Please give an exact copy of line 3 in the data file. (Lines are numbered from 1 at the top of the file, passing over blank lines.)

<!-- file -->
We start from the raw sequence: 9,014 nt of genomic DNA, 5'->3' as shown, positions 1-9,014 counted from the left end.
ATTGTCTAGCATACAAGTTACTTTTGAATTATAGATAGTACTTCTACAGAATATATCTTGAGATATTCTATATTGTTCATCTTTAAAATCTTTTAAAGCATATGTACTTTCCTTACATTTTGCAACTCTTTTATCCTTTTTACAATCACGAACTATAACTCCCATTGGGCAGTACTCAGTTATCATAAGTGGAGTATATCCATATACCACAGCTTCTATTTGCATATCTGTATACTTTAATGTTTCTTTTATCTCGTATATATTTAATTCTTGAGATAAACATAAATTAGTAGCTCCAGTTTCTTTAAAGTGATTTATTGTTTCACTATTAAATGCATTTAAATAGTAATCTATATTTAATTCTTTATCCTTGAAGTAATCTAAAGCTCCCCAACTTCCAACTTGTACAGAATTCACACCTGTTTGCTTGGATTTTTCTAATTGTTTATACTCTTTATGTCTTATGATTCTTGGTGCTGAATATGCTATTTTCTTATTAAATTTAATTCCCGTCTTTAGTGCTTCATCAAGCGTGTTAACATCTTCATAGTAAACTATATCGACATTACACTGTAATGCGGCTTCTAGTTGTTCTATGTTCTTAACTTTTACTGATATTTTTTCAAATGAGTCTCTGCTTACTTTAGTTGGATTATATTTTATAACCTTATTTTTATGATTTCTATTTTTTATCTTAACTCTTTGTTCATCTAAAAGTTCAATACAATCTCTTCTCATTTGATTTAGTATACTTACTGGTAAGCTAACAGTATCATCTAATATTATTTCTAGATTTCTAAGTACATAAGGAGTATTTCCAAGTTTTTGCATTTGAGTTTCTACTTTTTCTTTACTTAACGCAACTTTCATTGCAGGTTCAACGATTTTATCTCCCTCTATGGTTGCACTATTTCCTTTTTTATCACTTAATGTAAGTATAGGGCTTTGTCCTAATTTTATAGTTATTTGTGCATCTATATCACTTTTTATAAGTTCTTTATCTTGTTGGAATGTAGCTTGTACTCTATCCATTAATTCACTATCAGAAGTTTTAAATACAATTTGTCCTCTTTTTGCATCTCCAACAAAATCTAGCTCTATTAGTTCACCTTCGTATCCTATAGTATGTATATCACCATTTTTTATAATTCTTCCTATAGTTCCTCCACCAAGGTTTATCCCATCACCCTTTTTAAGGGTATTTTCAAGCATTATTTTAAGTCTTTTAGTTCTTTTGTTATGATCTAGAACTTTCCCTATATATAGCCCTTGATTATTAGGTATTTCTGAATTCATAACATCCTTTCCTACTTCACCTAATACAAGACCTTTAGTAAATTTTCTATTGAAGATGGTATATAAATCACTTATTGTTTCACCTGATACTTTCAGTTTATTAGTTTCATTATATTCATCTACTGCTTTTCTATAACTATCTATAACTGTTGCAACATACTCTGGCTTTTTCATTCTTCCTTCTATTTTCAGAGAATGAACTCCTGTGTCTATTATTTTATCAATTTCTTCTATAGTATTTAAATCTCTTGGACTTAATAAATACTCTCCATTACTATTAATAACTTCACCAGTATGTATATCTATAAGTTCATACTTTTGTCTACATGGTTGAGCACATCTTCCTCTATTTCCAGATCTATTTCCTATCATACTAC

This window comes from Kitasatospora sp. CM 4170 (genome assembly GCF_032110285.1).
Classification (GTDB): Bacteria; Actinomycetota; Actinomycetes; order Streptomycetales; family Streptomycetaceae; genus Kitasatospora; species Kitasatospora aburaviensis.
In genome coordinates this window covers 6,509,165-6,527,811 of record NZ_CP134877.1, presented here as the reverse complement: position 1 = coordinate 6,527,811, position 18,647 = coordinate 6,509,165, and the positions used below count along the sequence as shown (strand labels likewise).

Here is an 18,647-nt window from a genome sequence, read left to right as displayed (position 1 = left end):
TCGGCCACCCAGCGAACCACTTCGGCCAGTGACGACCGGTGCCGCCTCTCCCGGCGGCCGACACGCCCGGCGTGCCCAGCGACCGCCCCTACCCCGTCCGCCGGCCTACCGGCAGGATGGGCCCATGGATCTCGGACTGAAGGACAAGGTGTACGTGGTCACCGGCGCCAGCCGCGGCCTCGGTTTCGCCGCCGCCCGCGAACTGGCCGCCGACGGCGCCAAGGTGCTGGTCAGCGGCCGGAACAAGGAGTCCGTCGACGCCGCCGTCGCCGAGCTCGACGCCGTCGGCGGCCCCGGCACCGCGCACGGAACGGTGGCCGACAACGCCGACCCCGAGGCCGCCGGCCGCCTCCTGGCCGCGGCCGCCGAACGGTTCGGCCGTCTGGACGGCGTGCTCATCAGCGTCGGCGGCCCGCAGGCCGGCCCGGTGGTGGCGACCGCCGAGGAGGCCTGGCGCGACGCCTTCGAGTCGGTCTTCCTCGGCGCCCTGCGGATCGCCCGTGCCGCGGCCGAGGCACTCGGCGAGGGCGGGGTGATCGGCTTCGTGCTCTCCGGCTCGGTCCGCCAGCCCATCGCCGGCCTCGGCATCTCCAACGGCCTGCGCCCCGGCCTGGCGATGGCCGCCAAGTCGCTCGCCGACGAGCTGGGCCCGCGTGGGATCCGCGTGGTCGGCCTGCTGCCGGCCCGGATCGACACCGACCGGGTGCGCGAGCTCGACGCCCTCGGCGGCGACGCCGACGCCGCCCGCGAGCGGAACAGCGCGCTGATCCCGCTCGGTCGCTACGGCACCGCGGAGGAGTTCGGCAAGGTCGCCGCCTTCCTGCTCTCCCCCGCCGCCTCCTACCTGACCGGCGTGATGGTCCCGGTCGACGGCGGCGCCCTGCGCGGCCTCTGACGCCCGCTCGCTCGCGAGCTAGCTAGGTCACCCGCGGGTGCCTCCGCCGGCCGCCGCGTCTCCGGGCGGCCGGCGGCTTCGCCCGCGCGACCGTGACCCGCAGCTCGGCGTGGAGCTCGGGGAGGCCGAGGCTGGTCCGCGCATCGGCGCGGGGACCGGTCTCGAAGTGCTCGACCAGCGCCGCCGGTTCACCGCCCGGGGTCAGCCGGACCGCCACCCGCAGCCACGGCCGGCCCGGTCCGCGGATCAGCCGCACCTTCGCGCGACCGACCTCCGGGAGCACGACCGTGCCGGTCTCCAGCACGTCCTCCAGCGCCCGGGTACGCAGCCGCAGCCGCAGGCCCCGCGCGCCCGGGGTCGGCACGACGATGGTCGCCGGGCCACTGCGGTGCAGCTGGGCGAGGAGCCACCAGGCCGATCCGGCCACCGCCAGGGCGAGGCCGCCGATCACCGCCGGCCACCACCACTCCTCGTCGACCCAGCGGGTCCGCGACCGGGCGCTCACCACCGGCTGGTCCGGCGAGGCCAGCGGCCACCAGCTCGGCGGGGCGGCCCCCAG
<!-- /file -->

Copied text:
This window comes from Kitasatospora sp. CM 4170 (genome assembly GCF_032110285.1).